Where does scene 1 take place?
Mantua. A street.
Name the people who are present in scene 1.
Romeo, Balthasar, Apothecary
What is Romeo’s mood at the beginning of scene 1?
What premonition did Romeo have during scene 1?
That Juliet found him dead (as she actually does) and kisses him alive and became an emperor.
What is an example of a metaphor in scene 1?
“My bosom’s lord sits lightly in his throne.”
What news does Balthasar bring in scene 1?
He tells Romeo that Juliet is dead.
Why does the Apothecary sell Romeo the poison, even though it is illegal to do so?
Because he is poor, and needs the money.
How much does Romeo offer to pay the Apothecary for the poison?
40 ducats (pieces of gold)
What is Romeo’s plan?
He asks Balthasar to get him ink and paper, as well as fast horses (post horses) while he goes in search of poison, so he can kill himself alongside the body of Juliet in the Capulet tomb, in Verona. That very day he plans on riding out to Verona on his horses.
What are the dramatic purposes of scene 1?
1. To give Romeo a fairly cheerful and optimistic outlook at the beginning of the scene, so that his hopes may be dashed and his courage turned to despair by contrast.
2. To illustrate (by omission) the miscarriage of the Friar’s plans.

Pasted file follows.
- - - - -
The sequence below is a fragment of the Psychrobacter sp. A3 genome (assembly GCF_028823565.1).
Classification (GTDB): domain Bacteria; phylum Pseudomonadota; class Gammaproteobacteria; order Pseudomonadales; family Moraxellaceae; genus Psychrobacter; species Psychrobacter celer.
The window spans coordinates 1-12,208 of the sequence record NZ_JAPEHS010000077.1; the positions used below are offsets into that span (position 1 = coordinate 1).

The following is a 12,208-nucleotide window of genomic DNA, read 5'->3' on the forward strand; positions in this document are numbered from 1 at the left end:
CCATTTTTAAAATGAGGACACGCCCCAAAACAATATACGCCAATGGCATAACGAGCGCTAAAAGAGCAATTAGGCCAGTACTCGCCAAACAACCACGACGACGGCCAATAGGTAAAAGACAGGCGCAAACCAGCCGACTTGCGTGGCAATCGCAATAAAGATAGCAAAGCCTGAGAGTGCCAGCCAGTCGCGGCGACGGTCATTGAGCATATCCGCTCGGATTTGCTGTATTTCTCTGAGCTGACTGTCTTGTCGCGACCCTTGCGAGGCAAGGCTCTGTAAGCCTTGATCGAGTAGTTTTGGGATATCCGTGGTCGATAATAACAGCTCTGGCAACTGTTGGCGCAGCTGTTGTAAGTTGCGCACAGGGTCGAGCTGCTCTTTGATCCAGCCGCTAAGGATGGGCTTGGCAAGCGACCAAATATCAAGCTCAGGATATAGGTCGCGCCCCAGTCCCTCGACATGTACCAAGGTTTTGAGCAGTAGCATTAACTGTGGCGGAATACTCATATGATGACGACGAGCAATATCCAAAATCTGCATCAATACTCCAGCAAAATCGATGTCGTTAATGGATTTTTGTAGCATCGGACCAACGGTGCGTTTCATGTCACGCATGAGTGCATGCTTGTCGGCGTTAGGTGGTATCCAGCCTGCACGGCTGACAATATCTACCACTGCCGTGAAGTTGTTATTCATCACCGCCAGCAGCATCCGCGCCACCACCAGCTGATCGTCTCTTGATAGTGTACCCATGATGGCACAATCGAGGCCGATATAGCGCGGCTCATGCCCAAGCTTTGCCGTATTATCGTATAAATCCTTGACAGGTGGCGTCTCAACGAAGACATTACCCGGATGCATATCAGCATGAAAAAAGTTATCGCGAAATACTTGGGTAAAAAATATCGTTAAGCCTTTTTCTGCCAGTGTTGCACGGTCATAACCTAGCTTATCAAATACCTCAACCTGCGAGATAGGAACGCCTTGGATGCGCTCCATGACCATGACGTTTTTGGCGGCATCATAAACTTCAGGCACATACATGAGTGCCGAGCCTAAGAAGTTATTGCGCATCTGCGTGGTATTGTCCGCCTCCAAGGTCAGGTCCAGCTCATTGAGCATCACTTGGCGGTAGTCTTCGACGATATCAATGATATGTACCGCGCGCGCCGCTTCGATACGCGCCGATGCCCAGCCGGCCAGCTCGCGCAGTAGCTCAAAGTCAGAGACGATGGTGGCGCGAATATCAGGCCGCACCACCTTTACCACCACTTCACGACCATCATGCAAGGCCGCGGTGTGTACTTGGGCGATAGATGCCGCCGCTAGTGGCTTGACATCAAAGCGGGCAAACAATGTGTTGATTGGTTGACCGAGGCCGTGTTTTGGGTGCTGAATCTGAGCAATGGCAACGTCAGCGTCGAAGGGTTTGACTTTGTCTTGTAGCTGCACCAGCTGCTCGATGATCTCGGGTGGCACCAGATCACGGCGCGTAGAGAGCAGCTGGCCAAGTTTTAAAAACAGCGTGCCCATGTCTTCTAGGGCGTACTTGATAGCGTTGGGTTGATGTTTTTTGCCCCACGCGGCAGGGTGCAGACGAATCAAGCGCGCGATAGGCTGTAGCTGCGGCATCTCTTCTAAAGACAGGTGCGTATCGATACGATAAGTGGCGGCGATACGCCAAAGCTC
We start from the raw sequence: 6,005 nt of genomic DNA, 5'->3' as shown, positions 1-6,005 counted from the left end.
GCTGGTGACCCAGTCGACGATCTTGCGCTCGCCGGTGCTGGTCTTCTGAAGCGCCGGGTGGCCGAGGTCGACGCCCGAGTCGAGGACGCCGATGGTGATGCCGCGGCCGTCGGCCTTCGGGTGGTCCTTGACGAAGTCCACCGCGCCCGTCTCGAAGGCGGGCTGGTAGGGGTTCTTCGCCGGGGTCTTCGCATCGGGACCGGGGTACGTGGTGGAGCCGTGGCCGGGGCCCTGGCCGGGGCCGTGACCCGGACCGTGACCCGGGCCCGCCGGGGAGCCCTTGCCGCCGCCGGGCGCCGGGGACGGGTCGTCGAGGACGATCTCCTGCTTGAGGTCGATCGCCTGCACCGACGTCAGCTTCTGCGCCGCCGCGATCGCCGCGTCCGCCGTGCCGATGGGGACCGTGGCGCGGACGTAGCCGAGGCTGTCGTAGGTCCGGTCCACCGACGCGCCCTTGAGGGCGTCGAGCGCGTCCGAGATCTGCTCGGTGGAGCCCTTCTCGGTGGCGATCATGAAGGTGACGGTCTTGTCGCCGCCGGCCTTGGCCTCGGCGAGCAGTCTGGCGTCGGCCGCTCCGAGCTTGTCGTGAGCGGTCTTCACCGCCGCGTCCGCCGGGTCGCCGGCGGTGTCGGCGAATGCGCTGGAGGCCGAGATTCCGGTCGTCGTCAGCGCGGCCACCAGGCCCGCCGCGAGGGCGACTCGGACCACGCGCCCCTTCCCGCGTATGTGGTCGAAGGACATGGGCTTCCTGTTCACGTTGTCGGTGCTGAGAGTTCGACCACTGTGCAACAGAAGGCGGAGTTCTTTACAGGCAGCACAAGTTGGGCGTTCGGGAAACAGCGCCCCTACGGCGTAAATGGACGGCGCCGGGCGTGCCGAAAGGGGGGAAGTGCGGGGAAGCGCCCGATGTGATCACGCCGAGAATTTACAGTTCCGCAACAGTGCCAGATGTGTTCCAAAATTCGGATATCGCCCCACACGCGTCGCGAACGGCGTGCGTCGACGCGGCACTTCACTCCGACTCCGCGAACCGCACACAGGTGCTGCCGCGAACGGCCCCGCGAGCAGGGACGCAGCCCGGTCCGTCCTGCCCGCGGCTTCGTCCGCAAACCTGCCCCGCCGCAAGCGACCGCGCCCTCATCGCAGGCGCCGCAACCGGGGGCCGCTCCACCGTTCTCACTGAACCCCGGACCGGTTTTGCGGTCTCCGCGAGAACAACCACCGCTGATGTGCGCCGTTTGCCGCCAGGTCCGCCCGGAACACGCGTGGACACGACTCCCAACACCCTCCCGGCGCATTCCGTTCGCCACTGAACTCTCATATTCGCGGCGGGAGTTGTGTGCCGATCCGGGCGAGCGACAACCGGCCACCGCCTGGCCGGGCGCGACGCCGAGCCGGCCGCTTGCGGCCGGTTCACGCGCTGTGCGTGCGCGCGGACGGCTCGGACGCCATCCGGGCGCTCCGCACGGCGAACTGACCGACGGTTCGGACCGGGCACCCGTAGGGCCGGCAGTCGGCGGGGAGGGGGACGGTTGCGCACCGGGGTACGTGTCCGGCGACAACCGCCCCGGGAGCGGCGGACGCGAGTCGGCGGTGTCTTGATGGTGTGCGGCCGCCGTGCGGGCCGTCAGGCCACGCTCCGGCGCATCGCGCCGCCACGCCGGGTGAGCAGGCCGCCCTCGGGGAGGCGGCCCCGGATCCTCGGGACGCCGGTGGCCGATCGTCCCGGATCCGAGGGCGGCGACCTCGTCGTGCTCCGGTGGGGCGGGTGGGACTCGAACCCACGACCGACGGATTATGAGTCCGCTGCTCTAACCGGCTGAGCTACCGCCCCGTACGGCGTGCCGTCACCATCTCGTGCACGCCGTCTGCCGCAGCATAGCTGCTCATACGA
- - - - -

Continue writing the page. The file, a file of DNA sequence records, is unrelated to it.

3. To show the immediate effect of Juliet’s ‘death’ on Romeo, and thereby to prepare us for a catastrophe ahead.
What is an example of a simile in scene 1?
“As violently as hasty powder fired.”
How do you tell if a line is a simile?
If the line contains like, as, or than.
Where does scene 2 take place?
Friar Laurence’s cell.
Who is present in scene 2?
Friar John, Friar Laurence
What happened to Friar John so that he was unable to deliver the letter?
He was with a fellow Friar (who was visiting the sick) when city officials came by, quarantining a home he was in due to what they believed was an outbreak of the infectious plague. Consequently, Friar John was unable to leave the house, or send the letter as the officials were fearful of infection.
Now the first plan has backfired, what will Friar Laurence do now?
The Friar, crowbar at the ready, plans on going to the Capulet tomb to be there to take Juliet back to his cell upon her awakening (which is set to occur in the next three hours). While she stays with him and he looks after her, he plans on writing another letter to Romeo, informing him of what is going on so he can fetch Juliet and take her to Mantua.
Give two examples of oxymorons in scene 2.
1. “Unhappy fortune!”
2. “Poor living corse.”
What is the dramatic purpose of scene 2?